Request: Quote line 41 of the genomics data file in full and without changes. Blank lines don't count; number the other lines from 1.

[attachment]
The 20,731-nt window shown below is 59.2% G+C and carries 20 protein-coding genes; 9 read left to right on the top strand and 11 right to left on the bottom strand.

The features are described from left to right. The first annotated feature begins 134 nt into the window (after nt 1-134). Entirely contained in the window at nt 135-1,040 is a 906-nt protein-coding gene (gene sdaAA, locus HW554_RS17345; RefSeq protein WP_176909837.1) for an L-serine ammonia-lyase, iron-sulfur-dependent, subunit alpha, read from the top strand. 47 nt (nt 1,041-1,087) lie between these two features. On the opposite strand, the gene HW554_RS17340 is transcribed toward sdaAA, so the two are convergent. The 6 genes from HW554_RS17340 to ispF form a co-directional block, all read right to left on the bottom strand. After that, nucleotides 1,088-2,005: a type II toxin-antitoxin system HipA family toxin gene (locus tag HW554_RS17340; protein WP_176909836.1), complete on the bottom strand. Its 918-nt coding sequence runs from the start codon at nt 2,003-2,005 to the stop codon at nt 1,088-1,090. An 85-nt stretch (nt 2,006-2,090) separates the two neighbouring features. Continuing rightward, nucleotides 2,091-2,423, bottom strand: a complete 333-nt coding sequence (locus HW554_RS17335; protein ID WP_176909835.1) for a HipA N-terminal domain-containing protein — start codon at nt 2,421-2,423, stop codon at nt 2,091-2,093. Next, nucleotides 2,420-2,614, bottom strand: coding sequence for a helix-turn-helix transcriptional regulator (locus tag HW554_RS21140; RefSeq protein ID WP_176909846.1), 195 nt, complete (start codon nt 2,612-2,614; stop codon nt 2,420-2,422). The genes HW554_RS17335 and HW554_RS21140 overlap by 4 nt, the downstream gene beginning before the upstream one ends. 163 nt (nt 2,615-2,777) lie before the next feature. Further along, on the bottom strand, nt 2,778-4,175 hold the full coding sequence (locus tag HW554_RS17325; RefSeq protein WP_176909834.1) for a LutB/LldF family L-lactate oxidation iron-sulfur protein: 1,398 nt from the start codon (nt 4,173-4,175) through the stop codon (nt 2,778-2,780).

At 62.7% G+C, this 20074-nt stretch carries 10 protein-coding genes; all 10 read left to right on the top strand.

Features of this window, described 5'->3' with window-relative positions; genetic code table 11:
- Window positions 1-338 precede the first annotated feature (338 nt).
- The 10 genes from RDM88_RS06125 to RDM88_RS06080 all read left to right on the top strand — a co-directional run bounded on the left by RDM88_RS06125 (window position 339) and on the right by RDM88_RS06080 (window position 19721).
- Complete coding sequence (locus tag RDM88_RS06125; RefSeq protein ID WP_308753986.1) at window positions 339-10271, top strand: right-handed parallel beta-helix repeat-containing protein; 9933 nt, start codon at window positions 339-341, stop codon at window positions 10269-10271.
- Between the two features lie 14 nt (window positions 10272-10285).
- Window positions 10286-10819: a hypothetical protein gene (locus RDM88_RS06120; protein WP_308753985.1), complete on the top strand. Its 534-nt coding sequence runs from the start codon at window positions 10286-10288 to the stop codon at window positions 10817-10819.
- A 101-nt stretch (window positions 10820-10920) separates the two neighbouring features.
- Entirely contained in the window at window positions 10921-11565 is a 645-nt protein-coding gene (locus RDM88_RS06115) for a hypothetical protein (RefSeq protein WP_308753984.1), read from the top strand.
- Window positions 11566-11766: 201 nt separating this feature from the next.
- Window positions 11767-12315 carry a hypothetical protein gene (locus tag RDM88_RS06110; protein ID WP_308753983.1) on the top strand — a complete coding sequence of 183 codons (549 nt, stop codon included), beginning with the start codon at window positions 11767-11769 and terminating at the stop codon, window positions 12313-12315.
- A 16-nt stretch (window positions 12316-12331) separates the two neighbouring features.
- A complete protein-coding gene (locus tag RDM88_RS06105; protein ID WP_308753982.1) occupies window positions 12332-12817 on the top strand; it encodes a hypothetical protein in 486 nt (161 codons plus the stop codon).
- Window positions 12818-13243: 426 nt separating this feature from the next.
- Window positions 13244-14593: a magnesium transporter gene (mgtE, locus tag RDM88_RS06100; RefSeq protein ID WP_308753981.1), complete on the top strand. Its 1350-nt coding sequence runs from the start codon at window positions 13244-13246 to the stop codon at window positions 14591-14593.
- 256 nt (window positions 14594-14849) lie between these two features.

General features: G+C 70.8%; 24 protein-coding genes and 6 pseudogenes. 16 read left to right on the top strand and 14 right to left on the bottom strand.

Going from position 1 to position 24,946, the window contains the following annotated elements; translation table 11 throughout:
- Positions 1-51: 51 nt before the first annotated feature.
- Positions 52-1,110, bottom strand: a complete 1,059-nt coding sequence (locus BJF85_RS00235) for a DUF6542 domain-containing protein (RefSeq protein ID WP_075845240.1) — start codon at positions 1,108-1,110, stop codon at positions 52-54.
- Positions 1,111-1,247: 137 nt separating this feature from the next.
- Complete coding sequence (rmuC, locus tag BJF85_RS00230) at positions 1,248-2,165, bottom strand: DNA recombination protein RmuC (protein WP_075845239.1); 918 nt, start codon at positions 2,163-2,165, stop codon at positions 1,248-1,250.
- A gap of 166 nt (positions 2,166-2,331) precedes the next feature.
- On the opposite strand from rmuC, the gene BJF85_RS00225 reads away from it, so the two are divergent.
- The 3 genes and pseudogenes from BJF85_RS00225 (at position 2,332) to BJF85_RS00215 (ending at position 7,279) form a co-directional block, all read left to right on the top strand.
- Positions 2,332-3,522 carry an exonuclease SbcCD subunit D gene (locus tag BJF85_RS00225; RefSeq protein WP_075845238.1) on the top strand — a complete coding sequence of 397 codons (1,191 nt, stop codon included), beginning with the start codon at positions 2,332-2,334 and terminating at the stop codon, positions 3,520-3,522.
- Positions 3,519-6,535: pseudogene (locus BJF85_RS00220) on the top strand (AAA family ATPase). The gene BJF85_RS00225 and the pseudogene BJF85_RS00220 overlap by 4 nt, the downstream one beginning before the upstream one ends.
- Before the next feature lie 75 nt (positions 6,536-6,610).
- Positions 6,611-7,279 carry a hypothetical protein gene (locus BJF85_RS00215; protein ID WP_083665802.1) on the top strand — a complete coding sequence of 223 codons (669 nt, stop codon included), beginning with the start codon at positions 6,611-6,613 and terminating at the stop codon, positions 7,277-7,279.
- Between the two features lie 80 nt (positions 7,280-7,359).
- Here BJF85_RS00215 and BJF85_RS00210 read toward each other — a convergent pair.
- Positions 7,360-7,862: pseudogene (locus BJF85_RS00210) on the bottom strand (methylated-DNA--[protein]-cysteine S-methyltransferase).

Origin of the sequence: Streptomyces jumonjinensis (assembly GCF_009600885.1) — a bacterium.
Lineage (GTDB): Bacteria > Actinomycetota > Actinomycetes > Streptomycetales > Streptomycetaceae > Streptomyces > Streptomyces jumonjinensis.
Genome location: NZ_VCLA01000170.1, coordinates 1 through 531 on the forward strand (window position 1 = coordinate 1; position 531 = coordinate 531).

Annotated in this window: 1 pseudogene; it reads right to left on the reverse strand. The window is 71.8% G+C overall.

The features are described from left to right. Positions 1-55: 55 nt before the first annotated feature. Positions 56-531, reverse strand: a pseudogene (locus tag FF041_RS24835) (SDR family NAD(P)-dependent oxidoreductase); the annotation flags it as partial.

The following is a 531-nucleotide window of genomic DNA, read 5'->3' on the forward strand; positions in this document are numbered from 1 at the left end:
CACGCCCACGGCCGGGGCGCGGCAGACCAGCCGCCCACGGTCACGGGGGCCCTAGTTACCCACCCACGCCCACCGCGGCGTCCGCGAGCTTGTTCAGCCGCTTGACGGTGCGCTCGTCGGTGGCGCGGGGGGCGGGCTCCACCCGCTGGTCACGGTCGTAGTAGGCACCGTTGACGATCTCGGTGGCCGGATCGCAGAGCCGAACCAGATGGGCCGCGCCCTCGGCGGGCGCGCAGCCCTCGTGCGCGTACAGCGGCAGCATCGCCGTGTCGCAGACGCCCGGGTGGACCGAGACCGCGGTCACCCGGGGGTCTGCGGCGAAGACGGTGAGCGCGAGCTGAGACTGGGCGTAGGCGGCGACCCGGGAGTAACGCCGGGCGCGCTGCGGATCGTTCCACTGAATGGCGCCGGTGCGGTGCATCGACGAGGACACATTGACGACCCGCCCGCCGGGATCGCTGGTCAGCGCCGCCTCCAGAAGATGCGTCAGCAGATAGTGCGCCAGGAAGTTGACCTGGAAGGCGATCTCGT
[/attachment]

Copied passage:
CACGCCCACGGCCGGGGCGCGGCAGACCAGCCGCCCACGGTCACGGGGGCCCTAGTTACCCACCCACGCCCACCGCGGCGTCCGCGAGCTTGTTCAGCCGCTTGACGGTGCGCTCGTCGGTGGCGCGGGGGGCGGGCTCCACCCGCTGGTCACGGTCGTAGTAGGCACCGTTGACGATCTCGGTGGCCGGATCGCAGAGCCGAACCAGATGGGCCGCGCCCTCGGCGGGCGCGCAGCCCTCGTGCGCGTACAGCGGCAGCATCGCCGTGTCGCAGACGCCCGGGTGGACCGAGACCGCGGTCACCCGGGGGTCTGCGGCGAAGACGGTGAGCGCGAGCTGAGACTGGGCGTAGGCGGCGACCCGGGAGTAACGCCGGGCGCGCTGCGGATCGTTCCACTGAATGGCGCCGGTGCGGTGCATCGACGAGGACACATTGACGACCCGCCCGCCGGGATCGCTGGTCAGCGCCGCCTCCAGAAGATGCGTCAGCAGATAGTGCGCCAGGAAGTTGACCTGGAAGGCGATCTCGT